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The training school is just the mise-en-scene for the gradual maturing of Ender. The theme of the book has more to do with looking with fresh eyes at our opponents--the reason for his success in the training rooms. It is his final realization that the Buggers are not enemies, but rather a culture that has a different way of living, and his final preservation of the new Buggers colony, that reveal the theme of Card's book. As in all Bildungsromanen, the point of the story is not the maturation process (that is just the vehicle for the social or philosophical theme), but what is learned about his society by the protagonist. Cf. Catcher in the Rye or Lord of the Flies.
One dominant theme in Ender's Game is the challenge of success. Throughout the novel, Ender is incredibly successful in Battle School. He has the best hand-eye coordination and is a skillful strategist and game player. With giftedness also comes the burden of envy. Ender's gifts and success do not necessarily bring him happiness or even contentment. The more he succeeds, the more the other students and even his brother Peter resent him; beyond the other children's obvious envy and resentment, Ender also finds himself being manipulated for his talent and abilities. Ender's Game is a lesson in the universal truth that being the best does not necessarily mean being happy.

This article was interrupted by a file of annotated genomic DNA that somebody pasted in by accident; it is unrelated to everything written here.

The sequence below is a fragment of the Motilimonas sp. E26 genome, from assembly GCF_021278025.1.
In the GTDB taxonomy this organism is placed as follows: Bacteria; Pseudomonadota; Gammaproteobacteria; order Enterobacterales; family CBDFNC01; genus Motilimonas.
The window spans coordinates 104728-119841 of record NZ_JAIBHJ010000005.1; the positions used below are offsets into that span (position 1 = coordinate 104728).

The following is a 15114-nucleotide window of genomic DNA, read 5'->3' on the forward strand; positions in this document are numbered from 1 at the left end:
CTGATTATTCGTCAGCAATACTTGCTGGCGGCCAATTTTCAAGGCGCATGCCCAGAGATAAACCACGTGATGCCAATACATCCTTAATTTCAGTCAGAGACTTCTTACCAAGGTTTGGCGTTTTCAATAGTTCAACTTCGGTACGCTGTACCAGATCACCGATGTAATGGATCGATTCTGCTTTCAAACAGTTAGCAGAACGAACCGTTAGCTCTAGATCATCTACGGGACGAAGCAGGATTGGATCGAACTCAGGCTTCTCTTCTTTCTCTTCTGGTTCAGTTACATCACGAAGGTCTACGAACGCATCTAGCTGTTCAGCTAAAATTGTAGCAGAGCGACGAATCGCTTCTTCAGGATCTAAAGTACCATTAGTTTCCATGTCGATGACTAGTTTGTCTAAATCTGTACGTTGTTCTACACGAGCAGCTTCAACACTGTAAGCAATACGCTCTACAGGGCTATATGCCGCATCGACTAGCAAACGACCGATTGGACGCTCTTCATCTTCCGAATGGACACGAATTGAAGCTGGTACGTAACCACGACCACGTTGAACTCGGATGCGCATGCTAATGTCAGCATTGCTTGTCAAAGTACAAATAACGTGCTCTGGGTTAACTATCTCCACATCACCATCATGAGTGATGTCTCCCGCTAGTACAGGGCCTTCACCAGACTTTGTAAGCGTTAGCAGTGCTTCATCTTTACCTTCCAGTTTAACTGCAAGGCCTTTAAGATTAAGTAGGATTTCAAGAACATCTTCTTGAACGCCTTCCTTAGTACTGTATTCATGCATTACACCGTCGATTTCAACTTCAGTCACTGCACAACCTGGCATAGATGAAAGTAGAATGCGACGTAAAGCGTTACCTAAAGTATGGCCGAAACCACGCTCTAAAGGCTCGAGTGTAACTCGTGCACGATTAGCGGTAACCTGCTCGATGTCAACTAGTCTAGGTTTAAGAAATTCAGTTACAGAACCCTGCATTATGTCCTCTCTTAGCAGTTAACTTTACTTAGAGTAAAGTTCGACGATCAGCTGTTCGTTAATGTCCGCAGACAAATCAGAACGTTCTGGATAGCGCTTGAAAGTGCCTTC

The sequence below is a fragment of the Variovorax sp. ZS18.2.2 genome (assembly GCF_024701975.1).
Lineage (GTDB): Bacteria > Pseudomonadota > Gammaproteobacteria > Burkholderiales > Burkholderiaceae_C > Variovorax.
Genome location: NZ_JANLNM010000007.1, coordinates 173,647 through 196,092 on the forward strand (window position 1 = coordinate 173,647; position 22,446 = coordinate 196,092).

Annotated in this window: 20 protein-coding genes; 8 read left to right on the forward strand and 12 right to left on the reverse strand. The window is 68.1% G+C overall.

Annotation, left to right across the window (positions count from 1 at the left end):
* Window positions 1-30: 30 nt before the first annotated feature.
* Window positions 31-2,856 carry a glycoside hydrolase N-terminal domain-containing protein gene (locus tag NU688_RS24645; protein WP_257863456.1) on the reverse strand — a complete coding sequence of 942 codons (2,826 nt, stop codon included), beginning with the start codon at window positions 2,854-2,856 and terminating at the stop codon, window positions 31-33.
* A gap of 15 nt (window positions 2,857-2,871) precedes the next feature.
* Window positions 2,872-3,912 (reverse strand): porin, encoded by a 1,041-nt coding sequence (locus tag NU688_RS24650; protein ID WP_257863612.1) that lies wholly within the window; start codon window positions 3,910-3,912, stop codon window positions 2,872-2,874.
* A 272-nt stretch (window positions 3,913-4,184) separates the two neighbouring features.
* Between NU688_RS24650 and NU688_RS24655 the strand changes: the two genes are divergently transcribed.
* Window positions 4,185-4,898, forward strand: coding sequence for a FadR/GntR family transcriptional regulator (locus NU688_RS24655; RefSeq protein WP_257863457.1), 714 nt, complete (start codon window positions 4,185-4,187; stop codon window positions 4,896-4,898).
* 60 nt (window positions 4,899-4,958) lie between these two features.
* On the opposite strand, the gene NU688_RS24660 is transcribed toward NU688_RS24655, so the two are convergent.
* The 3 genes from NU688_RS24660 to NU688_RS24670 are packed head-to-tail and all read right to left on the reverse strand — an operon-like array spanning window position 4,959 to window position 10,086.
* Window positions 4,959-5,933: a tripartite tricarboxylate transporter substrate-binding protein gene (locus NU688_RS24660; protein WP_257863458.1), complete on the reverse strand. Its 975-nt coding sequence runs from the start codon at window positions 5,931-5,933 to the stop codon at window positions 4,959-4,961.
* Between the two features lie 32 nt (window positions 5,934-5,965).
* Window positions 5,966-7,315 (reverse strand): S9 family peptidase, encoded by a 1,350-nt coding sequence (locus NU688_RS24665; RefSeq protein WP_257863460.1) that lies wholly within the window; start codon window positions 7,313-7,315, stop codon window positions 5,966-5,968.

I've linked to the themes page so you can get more ideas.
One of the themes is ambition and power. Peter manipulates the masses to influence them and bring about the situations he desires. Graff, with his power, manipulates Ender into becoming the perfect commander capable of making smart but ruthless decisions to defeat the buggers. Peter manipulates to gain power and Graff manipulates because he has power.
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